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For Better or Worse: Re-Evaluating Irish Expectations (Part 2)

By · October 1st, 2009 · 3 Comments
For Better or Worse: Re-Evaluating Irish Expectations (Part 2)

I’m usually an optimist concerning most things. I’m the guy who sat in front of the television every Saturday afternoon during the 2007 football season yelling obscenities and screaming that the football team wasn’t playing as well as I thought they should. They weren’t playing up to my expectations, even though the expectations I had for the team were founded in wishful thinking rather than sound logic or reason. I had deluded myself into imagining that even though the team was full of underclassmen starting at key positions, that somehow the Irish persevere and have a real shot at pulling off a marginally-successful season. Did I learn anything from that year-long lesson in wishful-thinking?

Most Irish fans entered this season calculating that an 11-1 or 10-2 season would be a realistic final record for this football team. After all, the Irish were returning a heavily experienced offensive line, a seasoned quarterback, a stable full of talented running backs and wide receivers, and one of the best secondaries in the nation. However, even though we are only four games into the season, there are several events that have transpired and several weaknesses that have been revealed about this football team that begs the question, “Are the expectations we had coming into this season the same expectations we should have a third of the way through?” This article is the second in a two-part series addressing this very issue. In case you missed it, yesterday we had some guest writers from The Subway Alumni Show give their opinion on this very subject. You can read their thoughts right here in Part 1.

When addressing this subject, I believe a definite distinction needs to be made between the expectations for this year’s football team and the expectations for Charlie Weis—because they are two different things that have often been convoluted in the minds of the Irish faithful. It is these expectations surrounding Charlie Weis that have been magnified by two things.

First, anticipation for success under Weis is high for the very same reason that hopes for success has been high for every other Notre Dame coach that came before him—tradition. Historically, Notre Dame has fielded many great teams, but like Sprout said in yesterday’s article, if you judge how successful a team or a season has been based on their winning a National Championship, then Notre Dame has had 11 successful seasons, and I just don’t believe that that’s the case. However, the coach at Notre Dame is expected to consistently field elite teams. The other reason projections for Charlie Weis have been and continue to remain high are because of the hype and experience surrounding him when he was hired. It’s the same reason that people have great hopes for Jimmy Clausen and why fans forecasted great things for Ron Powlus when he came to Notre Dame. Charlie Weis had the coaching pedigree and a reputation of being an offensive genius. It is for these reasons that fans still desire a high level of coaching excellence and I can’t say I disagree with them. However, if Charlie Weis were to win a National Championship, these expectations for him and his coaching staff will only be pushed higher still.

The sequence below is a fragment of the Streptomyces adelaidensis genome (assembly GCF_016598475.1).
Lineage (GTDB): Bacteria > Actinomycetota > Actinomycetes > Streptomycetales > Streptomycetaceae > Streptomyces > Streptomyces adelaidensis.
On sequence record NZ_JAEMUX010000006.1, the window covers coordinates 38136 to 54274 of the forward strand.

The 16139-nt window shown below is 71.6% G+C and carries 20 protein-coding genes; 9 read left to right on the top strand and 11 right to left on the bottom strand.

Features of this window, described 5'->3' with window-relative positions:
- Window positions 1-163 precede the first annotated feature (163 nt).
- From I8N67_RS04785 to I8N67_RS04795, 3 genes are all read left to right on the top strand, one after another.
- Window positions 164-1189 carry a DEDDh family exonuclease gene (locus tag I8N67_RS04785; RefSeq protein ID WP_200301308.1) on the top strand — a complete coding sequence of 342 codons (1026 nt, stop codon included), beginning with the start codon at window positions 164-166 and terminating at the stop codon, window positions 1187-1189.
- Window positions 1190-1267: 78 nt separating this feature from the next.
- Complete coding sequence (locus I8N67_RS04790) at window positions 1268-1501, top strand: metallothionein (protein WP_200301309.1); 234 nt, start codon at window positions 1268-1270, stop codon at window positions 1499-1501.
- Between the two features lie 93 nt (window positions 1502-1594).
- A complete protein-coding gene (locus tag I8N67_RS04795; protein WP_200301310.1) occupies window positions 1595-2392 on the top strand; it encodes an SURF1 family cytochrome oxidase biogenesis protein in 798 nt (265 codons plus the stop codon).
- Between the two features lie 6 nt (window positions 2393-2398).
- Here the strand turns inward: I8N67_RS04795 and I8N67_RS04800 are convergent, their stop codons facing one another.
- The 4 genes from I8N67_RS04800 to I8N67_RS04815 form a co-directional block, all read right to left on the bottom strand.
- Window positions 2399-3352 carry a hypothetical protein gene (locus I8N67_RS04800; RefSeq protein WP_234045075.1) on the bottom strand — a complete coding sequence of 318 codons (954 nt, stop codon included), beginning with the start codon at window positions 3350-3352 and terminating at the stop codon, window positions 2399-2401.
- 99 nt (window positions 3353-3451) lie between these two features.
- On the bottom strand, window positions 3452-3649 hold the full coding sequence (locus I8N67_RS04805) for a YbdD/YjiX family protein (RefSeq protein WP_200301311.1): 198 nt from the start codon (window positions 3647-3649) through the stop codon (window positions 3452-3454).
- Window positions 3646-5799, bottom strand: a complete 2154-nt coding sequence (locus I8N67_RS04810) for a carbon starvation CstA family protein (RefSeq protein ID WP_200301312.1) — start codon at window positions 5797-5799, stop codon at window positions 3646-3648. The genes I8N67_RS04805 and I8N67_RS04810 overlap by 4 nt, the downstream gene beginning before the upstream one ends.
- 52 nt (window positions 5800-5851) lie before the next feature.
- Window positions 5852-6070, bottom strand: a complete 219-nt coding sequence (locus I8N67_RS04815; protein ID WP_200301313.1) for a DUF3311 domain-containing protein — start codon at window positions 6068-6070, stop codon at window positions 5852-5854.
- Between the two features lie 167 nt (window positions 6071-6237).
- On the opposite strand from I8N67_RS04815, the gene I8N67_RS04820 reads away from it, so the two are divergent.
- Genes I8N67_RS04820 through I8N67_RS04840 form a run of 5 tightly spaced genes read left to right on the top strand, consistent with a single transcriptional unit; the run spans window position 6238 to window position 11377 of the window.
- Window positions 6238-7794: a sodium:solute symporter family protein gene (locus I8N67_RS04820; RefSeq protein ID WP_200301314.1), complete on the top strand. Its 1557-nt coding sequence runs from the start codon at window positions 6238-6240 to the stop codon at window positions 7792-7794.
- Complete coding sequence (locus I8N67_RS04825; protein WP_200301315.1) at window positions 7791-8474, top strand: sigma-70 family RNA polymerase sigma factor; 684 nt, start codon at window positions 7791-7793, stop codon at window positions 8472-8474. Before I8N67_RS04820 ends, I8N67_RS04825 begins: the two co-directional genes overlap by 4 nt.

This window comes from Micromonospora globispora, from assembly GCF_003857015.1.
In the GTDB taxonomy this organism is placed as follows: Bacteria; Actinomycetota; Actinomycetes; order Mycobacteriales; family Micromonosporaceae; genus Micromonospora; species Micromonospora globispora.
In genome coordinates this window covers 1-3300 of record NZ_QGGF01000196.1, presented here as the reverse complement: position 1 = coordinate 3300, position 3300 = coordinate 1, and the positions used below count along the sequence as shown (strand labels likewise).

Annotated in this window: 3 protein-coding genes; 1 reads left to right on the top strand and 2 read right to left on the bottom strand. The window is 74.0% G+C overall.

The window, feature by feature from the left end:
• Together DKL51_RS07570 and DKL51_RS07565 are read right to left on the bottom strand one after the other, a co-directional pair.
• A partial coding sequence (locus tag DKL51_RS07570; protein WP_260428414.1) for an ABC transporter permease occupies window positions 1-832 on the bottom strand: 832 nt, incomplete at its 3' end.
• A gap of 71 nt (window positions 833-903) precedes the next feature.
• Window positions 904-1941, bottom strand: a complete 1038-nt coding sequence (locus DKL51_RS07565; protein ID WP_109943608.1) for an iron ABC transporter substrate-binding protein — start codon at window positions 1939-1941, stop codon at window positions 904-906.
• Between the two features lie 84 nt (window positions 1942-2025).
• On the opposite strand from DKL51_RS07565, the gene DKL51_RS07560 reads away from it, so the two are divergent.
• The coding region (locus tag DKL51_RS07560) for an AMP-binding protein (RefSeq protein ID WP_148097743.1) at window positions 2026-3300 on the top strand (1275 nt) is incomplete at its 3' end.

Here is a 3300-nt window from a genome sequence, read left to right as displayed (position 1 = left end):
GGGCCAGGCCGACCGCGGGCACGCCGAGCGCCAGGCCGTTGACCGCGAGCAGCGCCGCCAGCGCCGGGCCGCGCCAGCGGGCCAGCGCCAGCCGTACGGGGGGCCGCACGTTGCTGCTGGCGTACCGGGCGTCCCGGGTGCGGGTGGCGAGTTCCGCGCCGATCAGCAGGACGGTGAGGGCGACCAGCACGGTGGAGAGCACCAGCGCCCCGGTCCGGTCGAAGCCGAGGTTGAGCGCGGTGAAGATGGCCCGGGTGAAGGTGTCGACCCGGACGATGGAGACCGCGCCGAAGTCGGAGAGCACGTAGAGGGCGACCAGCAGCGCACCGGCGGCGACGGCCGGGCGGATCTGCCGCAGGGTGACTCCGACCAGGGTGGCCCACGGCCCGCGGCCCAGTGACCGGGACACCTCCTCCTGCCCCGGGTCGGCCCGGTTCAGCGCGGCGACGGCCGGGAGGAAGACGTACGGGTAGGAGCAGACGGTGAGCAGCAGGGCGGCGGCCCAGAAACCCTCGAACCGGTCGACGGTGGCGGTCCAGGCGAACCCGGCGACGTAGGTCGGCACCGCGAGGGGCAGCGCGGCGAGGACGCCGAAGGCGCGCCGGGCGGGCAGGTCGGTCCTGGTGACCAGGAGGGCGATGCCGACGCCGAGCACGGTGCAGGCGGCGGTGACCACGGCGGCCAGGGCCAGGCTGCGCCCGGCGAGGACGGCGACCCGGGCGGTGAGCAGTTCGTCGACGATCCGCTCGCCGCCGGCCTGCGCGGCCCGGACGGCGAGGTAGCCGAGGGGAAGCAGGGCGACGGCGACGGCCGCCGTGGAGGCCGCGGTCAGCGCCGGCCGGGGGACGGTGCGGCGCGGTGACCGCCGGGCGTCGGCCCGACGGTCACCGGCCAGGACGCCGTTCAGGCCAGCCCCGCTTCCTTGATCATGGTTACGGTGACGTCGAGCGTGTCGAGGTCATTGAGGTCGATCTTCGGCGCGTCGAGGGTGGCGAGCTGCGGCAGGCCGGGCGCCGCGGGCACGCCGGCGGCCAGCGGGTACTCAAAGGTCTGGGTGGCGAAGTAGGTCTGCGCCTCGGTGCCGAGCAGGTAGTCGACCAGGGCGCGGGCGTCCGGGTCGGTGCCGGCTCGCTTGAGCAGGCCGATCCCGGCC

On the other hand, expectations for a football team are very different in nature. They are based on skill, experience, and development rather than legend and reputation. On paper, this Irish football team is anticipated to be very good. They have skill and experience—the past several seasons have taught us that. However, the one x-factor in this year’s squad is development and this is where expectations for an entire team and the coaching staff intersect.

Coming into this season, Irish fans expected a potent offense, a productive passing and rushing offense, and a stout offensive line. However, they also anticipated solid tackling and secondary play as a result of the team’s high level of experience. However, four games into the season, needless penalties, sloppy tackling, poor defensive pressure that leads to poor secondary coverage can do nothing but lower expectations among realistic fans. Close games against Michigan, Michigan State, and Purdue cause bystanders to question whether or not Notre Dame can beat teams like Washington, USC, or even Pittsburgh.

While hopes have fallen at this point in the season, the majority of this does not fall on the team, but on the coaching staff. When expectations for a football team meet or exceed those for a coaching staff, then that program is achieving success. However, when expectations for a football team are lower than those of the coaching staff, then that program is not succeeding. Currently, the 2009 football team is in the latter category.

All is not lost. The season is not over. Like Eric mentioned in yesterday’s article, most of the problems seen on the field can be corrected by positive personnel development which stems from effective coaching from both Charlie Weis and his assistants. It’s far too early to be calling for the removal of Charlie Weis. However, at the end of the season, it will be necessary to not only make an emotional decision on whether or not Charlie Weis is still the man for this job, but it’s also necessary to look back and ask, “Were the expectations for this football team met?” Not only were they met from the standpoint of wins and losses, but were they met from the standpoint of development? The ultimate success of a football program is not how much talent they started with, but how much development in skill and discipline they ended with and that goes beyond wins and losses.



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